International schools are truly remarkable human communities. Every school day, young people from all over our world walk through our doors bringing from home different languages, different habits for speaking and listening and very different social and cultural values. Every year, this extraordinary diversity is re-defined and renewed as over two hundred new students join our community. For some new families, AISB will feel familiar – another international school in an international life. For other families, who have moved from their home country to Bucharest, the norms of AISB may feel very strange indeed.
We are used to measuring this diversity in numbers of nationalities on campus. We have sixty flags represented at AISB. Yet, I don’t believe that such a number does justice to the richness of perspectives in our school. Our cultural diversity is so much more interesting and relevant.
Culture is one of those words in the English language that is used interchangeably and confusingly to mean very different things. Sometimes, the word culture describes the arts or entertainment. High culture equates to Wagnerian opera cycles or French cinema; low or popular culture denotes the World Wrestling Federation or cat videos on YouTube. Apparently, some yogurt can claim to have live cultures if you inspect the labels in your fridge carefully. So, we need to be clear what we mean by culture as a measure of diversity.
Here, we are referring to culture as the values, customs and social behaviors of different peoples around our world. Our personal culture brackets our basic assumptions about what is socially appropriate and normal in a particular society and breaks our perspective down into a ‘here’ and ‘there’. It informs our beliefs about the right way to speak, listen and interact with others, which may be very different from the odd things those strange folks do over there in their culture. I may queue politely for things; over there, apparently, they do not.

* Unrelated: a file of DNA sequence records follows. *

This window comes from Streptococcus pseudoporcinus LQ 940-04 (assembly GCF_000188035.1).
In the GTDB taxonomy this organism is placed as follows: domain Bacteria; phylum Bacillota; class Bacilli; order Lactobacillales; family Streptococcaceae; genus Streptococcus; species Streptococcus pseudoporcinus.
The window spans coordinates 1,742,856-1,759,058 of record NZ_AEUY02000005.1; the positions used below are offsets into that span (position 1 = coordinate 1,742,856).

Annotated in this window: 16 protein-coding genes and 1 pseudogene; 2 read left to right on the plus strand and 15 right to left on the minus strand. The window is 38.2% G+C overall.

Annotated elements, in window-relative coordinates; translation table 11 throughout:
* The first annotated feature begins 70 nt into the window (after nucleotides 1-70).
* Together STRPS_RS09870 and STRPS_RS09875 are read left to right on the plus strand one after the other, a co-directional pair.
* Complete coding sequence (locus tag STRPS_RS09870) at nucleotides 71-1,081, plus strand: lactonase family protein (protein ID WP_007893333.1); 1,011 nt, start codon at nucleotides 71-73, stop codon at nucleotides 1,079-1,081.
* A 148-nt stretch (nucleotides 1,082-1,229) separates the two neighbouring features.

Dr Geert Hofstede, the pioneering Dutch social psychologist, has the most helpful and easy definition of all to grasp. He refers to our cultural norms as the ‘software of the mind’. This programming is partly inherited from our parents, but we mostly acquire it through our early socialization within our families, at school, in our religious practices and in our communities. As we grow up, what the people who surround us do, what they say and what they find important define us. From them, we develop core understandings of what is good or bad, what is clean or dirty, what is early or late, and so on. These fundamental precepts, Hofstede argues, cohere our basic operating system. The process of acquiring culture, what we call acculturation, builds the basic structures for how we think about the world.
This is the core business of a school – thinking about our world. I have come to believe international schools are characterized by tremendous cultural diversity, yet rarely do we mine this abundance of perspectives on what life is all about. If we are truly serving this generation of students, we must be intentional about nurturing cultural intelligence. Our AISB students, our global citizens, will live and work across borders in our evermore-connected world. To thrive they will need skills that help get the best out of people with very different cultural norms. This educational mission is a passion of mine. I look forward to sharing ideas and strategies about how we support our teachers to understand and leverage the cultural diversity in their classrooms.